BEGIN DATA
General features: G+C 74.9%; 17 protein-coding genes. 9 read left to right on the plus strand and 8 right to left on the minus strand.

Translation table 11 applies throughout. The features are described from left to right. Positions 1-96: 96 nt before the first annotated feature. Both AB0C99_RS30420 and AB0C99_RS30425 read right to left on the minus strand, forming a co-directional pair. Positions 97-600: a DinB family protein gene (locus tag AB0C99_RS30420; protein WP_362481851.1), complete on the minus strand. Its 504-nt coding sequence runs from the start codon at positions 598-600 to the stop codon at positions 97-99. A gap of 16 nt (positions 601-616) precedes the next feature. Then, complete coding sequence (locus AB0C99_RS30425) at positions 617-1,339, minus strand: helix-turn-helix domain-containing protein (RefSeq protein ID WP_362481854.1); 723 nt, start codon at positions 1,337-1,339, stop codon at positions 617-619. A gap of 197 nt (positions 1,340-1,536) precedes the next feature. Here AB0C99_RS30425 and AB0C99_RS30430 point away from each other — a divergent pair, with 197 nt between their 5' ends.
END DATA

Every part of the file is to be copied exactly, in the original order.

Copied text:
General features: G+C 74.9%; 17 protein-coding genes. 9 read left to right on the plus strand and 8 right to left on the minus strand.

Translation table 11 applies throughout. The features are described from left to right. Positions 1-96: 96 nt before the first annotated feature. Both AB0C99_RS30420 and AB0C99_RS30425 read right to left on the minus strand, forming a co-directional pair. Positions 97-600: a DinB family protein gene (locus tag AB0C99_RS30420; protein WP_362481851.1), complete on the minus strand. Its 504-nt coding sequence runs from the start codon at positions 598-600 to the stop codon at positions 97-99. A gap of 16 nt (positions 601-616) precedes the next feature. Then, complete coding sequence (locus AB0C99_RS30425) at positions 617-1,339, minus strand: helix-turn-helix domain-containing protein (RefSeq protein ID WP_362481854.1); 723 nt, start codon at positions 1,337-1,339, stop codon at positions 617-619. A gap of 197 nt (positions 1,340-1,536) precedes the next feature. Here AB0C99_RS30425 and AB0C99_RS30430 point away from each other — a divergent pair, with 197 nt between their 5' ends.